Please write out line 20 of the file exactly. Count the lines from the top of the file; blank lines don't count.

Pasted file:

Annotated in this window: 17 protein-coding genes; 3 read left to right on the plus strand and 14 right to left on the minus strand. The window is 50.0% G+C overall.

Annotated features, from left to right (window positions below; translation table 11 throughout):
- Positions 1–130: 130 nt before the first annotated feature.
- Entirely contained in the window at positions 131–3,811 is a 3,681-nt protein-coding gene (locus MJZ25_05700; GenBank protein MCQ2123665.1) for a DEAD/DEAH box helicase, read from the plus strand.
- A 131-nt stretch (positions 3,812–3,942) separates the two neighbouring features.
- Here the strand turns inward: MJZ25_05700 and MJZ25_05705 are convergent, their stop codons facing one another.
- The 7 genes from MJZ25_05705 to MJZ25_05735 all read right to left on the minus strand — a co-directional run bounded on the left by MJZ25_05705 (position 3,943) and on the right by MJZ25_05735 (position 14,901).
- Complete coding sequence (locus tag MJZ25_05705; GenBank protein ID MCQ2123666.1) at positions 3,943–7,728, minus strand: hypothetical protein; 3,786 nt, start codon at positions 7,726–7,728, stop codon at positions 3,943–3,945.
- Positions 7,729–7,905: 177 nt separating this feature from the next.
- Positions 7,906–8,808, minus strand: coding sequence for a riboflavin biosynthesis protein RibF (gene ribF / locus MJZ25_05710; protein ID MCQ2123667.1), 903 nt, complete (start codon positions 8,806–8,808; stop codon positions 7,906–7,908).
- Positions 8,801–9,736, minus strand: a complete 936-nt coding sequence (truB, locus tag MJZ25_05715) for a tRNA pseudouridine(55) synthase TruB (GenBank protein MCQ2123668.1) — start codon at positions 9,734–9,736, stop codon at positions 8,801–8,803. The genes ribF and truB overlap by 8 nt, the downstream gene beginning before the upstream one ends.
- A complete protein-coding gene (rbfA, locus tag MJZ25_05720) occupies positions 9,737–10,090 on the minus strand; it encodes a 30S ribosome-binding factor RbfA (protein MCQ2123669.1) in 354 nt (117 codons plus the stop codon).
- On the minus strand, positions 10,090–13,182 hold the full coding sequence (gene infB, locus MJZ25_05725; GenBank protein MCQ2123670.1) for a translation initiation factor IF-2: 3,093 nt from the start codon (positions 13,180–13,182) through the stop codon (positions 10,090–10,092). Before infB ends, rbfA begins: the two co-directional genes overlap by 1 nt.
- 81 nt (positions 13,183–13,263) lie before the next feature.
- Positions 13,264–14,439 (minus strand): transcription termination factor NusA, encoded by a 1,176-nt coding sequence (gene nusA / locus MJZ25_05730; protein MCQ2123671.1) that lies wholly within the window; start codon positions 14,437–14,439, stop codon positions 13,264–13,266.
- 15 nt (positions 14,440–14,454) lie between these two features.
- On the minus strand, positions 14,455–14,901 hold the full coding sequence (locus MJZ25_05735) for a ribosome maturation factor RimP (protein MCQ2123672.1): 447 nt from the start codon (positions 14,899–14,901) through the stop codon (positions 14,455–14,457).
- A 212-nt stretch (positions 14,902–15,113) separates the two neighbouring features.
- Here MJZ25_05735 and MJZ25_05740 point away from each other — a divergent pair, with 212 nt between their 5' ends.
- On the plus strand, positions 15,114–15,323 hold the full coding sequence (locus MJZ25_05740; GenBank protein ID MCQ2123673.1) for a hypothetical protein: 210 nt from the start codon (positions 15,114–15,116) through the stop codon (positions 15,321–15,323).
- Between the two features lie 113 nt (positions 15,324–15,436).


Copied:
- On the plus strand, positions 15,114–15,323 hold the full coding sequence (locus MJZ25_05740; GenBank protein ID MCQ2123673.1) for a hypothetical protein: 210 nt from the start codon (positions 15,114–15,116) through the stop codon (positions 15,321–15,323).